Mike Campbell was the center of attention Jan. 17 when Englewood High School officials held a meeting and introduced him as the new head football coach. Campbell, who was at the helm of the Arapahoe …
Mike Campbell was the center of attention Jan. 17 when Englewood High School officials held a meeting and introduced him as the new head football coach.
Campbell, who was at the helm of the Arapahoe High School football program for 15 years, told a crowd of more than 50 students and parents who attended the meeting that he applied to lead the Pirates' program because he wanted to coach a team in a community like Englewood.
Nate Smith, athletic director, introduced Campbell.
“The search for a new head football coach stirred a lot of excitement in the community and a lot of interest in the coaching community,” he said. “We had 40 applications for the position from head coaches, assistant coaches. It included coaches from most school classifications.”
He said a committee screened each application and the favorite choice of committee members was Campbell, and fortunately he accepted the position. Campbell fills the position formerly held by Jay Graves, who was head coach for the Pirates for nine years. He also served as an assistant coach for several years under Randy Penn.
Campbell told the audience that football has always been a big part of his life.
“I played football at Arapahoe, then played at the University of Idaho and then spent a couple seasons in pro ball with the Toronto Argonauts in the Canadian Football League, the coach said. “Then, I accepted the opportunity to teach and coach at my alma mater. I taught history and spent 21 years on the Warriors football staff, 15 as head coach.”
He said last year he was assessing his career goals and had always wanted to coach in a community like Englewood, where everyone follows the high school team.
“I feel honored they selected me and I am excited I am to now be the Pirates coach," he said. "I have coached a lot of football, so I know what it takes to win and I will work with our athletes to build a winning program here at Englewood."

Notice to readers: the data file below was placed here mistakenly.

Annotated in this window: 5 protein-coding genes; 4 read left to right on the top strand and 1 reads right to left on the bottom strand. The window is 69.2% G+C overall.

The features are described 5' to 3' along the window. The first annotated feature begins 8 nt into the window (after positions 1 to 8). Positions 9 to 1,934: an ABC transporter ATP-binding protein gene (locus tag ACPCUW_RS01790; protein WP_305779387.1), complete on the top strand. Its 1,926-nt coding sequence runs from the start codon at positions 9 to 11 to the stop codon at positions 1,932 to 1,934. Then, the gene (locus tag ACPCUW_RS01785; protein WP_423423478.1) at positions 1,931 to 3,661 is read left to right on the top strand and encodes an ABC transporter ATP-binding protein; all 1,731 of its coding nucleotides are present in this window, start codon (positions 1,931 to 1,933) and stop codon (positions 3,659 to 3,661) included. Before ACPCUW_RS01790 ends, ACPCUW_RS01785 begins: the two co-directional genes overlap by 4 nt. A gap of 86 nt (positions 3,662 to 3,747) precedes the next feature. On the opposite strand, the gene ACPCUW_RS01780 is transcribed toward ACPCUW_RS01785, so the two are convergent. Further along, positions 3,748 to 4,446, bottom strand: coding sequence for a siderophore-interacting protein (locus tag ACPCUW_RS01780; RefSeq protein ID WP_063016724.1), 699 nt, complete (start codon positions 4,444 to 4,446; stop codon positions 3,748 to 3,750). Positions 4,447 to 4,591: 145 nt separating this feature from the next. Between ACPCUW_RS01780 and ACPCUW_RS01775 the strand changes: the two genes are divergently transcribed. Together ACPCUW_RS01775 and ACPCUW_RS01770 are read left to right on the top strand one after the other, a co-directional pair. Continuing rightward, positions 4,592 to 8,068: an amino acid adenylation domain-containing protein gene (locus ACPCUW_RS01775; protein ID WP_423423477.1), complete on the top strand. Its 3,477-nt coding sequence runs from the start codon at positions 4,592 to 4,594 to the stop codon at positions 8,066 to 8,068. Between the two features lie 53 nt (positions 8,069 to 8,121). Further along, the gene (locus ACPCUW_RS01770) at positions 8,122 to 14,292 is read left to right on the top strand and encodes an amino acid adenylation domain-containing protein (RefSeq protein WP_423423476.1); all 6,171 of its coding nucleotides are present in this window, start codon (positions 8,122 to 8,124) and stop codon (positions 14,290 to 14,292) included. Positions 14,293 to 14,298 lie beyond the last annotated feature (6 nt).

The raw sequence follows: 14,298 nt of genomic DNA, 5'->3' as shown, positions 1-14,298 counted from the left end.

Campbell addressed the players in the audience and said football season will begin Jan. 29.
“We need to get physically stronger, so I expect all the players to be in the weight room from 3:45 to 5 p.m. each Monday, Tuesday, Thursday and Friday,” he said. “This summer will be a busy time as well. We will practice about three hours, three mornings a week.”
He also said he has had questions about his coaching style.
“Defensively, I want the Pirates to play aggressive defense to get in there and disrupt the other team's plays,” Campbell said. “Our offensive game plans will depend on the talent we have on the team. I prefer a balanced attack, mixing up the passing and running plays. I also feel special teams play is very important. I want our kids to get fired up about football. Also I want our guys to look at the Pirate on the 50-yard line every time we take the field and vow that no one will come into our stadium and beat us.”
The coach said the school has outstanding facilities for its athletes.
“Englewood's facilities are second to none,” he said. “I was impressed with the quality of the weight room and the gym. They are top-quality facilities. Englewood also is special because the Pirates play their home games in their home stadium. Few schools except private schools have their own stadium."
When asked about academics, Campbell said the athletes are students first and he wants all players to work hard in the classroom.
“We will start practice about 4:15 p.m. because I will be teaching at Arapahoe during the season. There is a classroom right below the weight room in the gym, so I will urge all our players to go there after school to study and work on their homework,” Campbell said. “I am a teacher and I believe in education so I expect my students to work as hard in the classroom as they do on the field so they complete their work, hand it in on time and earn good grades.”
A parent asked how he would gain the trust of his players.
“I believe the key to gaining the trust of the players is to let each athlete know I care about them and respect him,” Campbell said. “When a player does something right, you give him a pat on the back. When he makes a mistake, you let him know it, tell him how to do it right, give him a hug and send him back on the field to it properly.”
Pirate sophomore Gabe Torres was one of the athletes at the meeting planning to play football in the fall.
“I like what the coach had to say,” he said. “I learned a lot about him and his coaching plans. I know that I am excited to begin working with him and getting ready to play football in September.”